Agile ME Meetup: The Agile mindset

In a series of meetups, we will try to cover highlights of what to focus on if you are in the beginning of an Agile transformation. The first meetup yesterday was an “Introduction to the Agile mindset”

In case you was not able to join the session you can read more about the talking points below.

What is Agile

Too often we hear about business managers with limited Agile understanding wanting to become Agile. If you start asking why? – What do you want to achieve? – What problems do you expect to solve by becoming Agile, sadly too often there are no good answers?

Some unfortunately see Agile as this silver bullet being the solution to everything, so they begin their Agile journey, with no clear goal of what to achieve and without full understanding of what Agile really is. This is doomed to fail. We need to understand what we would like to achieve and why. We need purpose.

First and foremost, we need to understand what “Agile” is. The dictionary will tell you that “agile” is an adjective meaning “the ability to move quickly and easily” – but how does that relate to (software-) development and businesses? – Well, if you look up “business agility” we get at hint. Wikipedia says that business agility is “The ability of an organization to rapidly adapt to market and environmental changes in productive and cost-effective ways”.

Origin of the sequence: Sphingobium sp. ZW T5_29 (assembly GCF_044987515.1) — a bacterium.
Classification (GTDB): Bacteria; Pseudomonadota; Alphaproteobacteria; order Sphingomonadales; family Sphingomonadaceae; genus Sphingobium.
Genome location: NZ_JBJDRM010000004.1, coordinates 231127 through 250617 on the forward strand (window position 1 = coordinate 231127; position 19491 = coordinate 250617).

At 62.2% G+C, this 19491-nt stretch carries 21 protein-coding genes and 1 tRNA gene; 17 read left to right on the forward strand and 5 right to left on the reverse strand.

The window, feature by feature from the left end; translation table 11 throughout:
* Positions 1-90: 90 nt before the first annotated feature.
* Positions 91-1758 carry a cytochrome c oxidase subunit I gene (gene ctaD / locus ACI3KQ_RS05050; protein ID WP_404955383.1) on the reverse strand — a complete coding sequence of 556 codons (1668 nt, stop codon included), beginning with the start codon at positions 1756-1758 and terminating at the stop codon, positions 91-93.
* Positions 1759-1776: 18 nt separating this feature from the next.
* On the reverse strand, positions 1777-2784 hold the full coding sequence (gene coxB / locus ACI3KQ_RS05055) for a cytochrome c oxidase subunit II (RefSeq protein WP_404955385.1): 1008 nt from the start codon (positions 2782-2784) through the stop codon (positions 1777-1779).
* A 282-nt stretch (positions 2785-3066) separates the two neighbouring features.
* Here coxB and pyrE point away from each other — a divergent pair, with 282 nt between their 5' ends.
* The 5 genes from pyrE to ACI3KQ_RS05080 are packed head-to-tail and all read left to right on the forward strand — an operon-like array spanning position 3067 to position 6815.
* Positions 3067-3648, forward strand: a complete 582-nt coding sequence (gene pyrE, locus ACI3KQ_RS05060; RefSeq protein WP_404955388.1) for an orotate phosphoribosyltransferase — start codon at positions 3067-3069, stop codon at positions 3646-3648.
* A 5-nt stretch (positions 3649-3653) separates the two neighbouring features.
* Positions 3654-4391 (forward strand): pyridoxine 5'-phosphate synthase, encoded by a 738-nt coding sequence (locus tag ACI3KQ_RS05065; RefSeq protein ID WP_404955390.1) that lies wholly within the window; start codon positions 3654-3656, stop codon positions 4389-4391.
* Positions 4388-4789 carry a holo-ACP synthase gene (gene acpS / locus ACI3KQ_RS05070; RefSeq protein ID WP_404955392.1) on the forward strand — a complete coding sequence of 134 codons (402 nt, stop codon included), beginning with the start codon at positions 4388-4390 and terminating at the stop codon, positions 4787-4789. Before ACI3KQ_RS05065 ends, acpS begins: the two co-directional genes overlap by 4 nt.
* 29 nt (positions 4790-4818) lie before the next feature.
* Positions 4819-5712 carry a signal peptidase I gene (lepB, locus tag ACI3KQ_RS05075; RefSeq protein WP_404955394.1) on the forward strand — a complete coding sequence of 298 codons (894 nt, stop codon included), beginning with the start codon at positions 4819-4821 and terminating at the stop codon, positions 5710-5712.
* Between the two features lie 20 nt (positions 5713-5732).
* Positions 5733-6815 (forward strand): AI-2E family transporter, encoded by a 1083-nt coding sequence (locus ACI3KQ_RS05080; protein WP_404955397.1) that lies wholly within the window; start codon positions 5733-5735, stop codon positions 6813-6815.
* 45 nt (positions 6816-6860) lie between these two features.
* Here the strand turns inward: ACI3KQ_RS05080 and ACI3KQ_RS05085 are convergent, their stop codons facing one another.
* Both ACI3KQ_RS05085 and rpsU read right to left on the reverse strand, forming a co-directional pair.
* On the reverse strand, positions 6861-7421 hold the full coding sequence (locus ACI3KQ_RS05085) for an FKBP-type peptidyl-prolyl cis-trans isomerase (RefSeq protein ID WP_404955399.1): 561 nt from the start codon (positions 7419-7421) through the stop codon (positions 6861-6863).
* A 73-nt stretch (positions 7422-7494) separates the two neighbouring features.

This sounds great, but why is that so important?

Reality is that our world is changing. The business world has become increasingly uncertain. It has become a VUCA world – a volatile uncertain complex and ambitious world. There are always new startups challenging your domain, or excising competitors who find an advantage to take over. If you as a business stand still in this world you will most certainly lose your advantage and extinct. I think we are all familiar with the stories of Blockbuster and Kodak. You need to be able to manage and navigate in this world, and this is where agility is important.

More traditional project management processes and/or frameworks like waterfall, assumes that the future is understood and predictable. Given a well-defined set of inputs we can assume that we continuously will get the same output, so if we follow a pre-determined plan we will get the expected and known result. In other words, if we spend enough time analyzing and designing we expect that there will be no surprises down the road – and we assume that the world stands still while we do this, so what was decided as required, needed and valuable when we began the project will still be when we deliver, even when talking about projects running for multiple years. That might have been true once, but it most certainly isn’t any longer.